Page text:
Proctor & Gamble
The US group Procter & Gamble - maker of Ariel, Bold, Daz and Fairy - is renowned the world over for the size of its advertising budget and the dullness of its ads. Advertising agency executives working on its hallowed business describe the advertising style as "traditional"; others condemn the company for a conveyor-belt approach to advertising that kills creativity. Imagine the surprise, then, when P&G started getting funky. In recent months there's been a Men in Black spoof for its Head & Shoulders brand and the recent launch of P&G-owned Oil of Ulay cosmetics came complete with a week of alternative artists previewing specially commissioned works in commercial breaks on Channel 4.
Less extreme, yet as striking an illustration of the company's creative glasnost, comes with the new commercial for Fairy. The ad, created by London agency Grey, shows a little girl watching Blue Peter. The presenter begins to list the various household items she'll need to make the model of the day, including an empty washing-up liquid bottle. The girl excitedly rushes into the kitchen, to find her mum doing the washing-up with plenty of detergent left in the bottle. Another day, another model and another empty washing-up liquid bottle is required. The girl squeals as the Blue Peter presenter starts her instructions, but is again disappointed when on entering the kitchen she is greeted by her mum: "Still lots left," Some days later she's watching Blue Peter again, and this time she's in luck. Before she even has to ask, her mum presents her with the empty plastic bottle ... only to find the Blue Peter presenter urging viewers to find a yoghurt pot instead.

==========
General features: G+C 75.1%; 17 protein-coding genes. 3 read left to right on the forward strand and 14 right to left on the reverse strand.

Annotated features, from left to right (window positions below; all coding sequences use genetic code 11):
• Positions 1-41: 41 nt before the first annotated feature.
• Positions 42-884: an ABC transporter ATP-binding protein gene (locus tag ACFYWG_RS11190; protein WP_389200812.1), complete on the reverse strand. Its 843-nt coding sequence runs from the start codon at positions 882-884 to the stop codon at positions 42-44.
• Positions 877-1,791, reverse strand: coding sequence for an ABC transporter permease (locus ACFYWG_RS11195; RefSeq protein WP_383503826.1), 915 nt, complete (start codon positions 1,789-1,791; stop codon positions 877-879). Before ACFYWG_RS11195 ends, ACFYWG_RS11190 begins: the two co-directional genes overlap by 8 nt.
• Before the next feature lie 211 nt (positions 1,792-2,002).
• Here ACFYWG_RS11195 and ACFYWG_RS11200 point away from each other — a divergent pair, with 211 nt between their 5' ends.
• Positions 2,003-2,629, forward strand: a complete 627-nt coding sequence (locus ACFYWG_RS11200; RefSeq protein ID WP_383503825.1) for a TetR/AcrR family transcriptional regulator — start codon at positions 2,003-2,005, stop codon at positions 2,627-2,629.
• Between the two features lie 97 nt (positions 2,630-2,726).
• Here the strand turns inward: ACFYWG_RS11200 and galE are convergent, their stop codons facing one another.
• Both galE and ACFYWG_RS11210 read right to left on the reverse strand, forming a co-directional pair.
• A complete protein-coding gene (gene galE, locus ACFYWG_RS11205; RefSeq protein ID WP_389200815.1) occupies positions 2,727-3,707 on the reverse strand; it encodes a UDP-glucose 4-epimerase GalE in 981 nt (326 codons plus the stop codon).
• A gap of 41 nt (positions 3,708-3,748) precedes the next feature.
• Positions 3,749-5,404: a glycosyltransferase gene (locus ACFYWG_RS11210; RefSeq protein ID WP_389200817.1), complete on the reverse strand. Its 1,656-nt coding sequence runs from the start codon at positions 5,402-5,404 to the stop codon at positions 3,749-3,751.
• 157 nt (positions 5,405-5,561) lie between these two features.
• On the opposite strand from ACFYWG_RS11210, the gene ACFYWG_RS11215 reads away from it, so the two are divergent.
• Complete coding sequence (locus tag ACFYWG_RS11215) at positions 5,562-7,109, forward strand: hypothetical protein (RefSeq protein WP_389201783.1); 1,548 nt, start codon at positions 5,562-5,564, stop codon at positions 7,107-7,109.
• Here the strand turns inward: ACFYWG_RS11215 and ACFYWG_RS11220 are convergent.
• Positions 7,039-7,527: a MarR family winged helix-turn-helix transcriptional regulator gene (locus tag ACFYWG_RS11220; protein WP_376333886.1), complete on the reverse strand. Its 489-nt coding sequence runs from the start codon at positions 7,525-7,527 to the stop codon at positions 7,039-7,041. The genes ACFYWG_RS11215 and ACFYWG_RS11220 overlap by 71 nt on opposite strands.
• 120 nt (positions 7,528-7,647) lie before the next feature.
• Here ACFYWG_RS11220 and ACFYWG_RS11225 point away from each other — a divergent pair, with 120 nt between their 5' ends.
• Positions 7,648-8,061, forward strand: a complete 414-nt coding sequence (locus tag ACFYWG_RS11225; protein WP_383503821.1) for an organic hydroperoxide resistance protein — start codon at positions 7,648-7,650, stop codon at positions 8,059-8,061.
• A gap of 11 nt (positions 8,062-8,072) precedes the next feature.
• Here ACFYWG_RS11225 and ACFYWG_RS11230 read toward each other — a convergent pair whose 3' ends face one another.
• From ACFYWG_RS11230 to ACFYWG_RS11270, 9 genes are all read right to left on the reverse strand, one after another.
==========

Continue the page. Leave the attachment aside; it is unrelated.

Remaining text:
The ad is the second in a campaign by Grey which kicked off last year with a small boy thwarted in his attempts to make a rocket by Fairy washing- up liquid's staying power. It's a simple idea, but one that manages to raise a smile. It's got the "aah" factor, too, thanks to careful casting. Rather than opting for the prettiest moppets, the ads' producers have gone for "real appeal" by choosing kids with character.
Most surprising of all, however, is the decision to feature a black child and mum - which shouldn't be a creative decision worthy of note, but it is because of the near blanket dominance of white faces in UK ads. True, we still have Mum up to her elbows in suds in the kitchen, but the other elements in the ad are refreshingly modern - nay, positively radical. Things have certainly come a long way since the days when a Marigolds- clad Nanette Newman attempted to persuade us not only that Fairy lasts longer but that, yes, she really had just washed up the remnants from the Scout's picnic. We now await with impatience the long-overdue end to Shane Richie and his Daz doorstep challenge.Reuse content